Munich's mayor Christian Ude lauded the dedication of the new synagogue as a kind of homecoming for the city's Jewish population, saying " Munich's Jews have literally returned to the heart of the city," where the main synagogue stood until Adolf Hitler ordered it destroyed in 1938.

In contrast with the community's old synagogue, which was tucked away in the backyard of a building that half-resembled a bunker, the new buildings convey a sense of openness. With their modern lines and elegantly understated travertine facades, they could easily be mistaken for museums or posh shopping centers. A series of paths and plazas also link them to the surrounding neighborhood, so residents can wander through as they would a college campus. Eventually, the restaurant and auditorium are slated to be open to the public, and the school will accept children of all religious backgrounds.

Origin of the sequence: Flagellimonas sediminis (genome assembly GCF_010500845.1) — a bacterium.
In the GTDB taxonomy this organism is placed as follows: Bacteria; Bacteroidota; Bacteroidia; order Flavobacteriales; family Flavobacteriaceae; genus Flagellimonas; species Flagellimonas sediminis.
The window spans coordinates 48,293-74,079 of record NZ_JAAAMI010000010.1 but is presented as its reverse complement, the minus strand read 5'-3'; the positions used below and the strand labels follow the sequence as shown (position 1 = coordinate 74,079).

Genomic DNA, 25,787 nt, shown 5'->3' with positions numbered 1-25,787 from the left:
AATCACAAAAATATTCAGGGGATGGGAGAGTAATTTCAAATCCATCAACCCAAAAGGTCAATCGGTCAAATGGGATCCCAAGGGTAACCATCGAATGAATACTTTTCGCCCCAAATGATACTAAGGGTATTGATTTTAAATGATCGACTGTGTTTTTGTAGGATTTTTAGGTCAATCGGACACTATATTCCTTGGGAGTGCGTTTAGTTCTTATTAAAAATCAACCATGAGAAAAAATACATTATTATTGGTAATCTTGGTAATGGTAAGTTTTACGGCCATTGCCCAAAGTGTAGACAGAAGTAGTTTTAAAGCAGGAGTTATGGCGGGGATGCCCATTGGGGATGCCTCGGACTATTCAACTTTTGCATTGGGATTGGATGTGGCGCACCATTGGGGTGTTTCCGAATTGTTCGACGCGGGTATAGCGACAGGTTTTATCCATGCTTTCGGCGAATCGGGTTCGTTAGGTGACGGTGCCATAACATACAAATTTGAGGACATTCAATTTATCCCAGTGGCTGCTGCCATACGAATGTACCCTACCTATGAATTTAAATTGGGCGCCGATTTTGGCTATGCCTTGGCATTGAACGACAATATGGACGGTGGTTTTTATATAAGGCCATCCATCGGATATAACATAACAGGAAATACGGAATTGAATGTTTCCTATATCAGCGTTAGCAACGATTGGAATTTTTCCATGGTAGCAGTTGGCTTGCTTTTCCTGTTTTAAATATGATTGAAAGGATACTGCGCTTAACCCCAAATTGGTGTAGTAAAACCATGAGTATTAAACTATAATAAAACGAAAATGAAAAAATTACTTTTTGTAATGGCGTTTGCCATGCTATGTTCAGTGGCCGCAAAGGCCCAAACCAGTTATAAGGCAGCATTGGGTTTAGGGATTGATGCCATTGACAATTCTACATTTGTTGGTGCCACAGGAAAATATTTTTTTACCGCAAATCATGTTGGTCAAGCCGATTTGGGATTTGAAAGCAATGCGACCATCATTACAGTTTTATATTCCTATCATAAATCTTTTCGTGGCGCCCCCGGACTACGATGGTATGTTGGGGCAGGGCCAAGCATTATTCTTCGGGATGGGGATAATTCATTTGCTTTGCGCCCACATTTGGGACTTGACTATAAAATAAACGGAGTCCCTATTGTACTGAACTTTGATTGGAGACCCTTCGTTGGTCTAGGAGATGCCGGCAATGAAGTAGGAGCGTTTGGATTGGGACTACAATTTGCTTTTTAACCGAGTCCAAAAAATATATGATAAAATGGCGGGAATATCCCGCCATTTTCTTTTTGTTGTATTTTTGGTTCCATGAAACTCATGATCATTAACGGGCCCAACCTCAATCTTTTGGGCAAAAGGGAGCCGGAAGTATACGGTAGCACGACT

While Munich's new synagogue is the largest, new synagogues have also sprung up in several other German cities recent years. And there are other signs of the growing strength of Germany's Jewish community. In September, for instance, the first group of rabbis to be trained on German soil since WWII was ordained.

But as Germany's Jewish population has increased in might and visibility, so, too, have anti-Semitic feelings. In fact, back in 2003 German police foiled a plot to bomb the cornerstone-laying ceremony for the Jakobsplatz Jewish center. The culprits, a ring of neo-Nazis armed with thirty-odd pounds of explosives, were later convicted and sentenced to probation.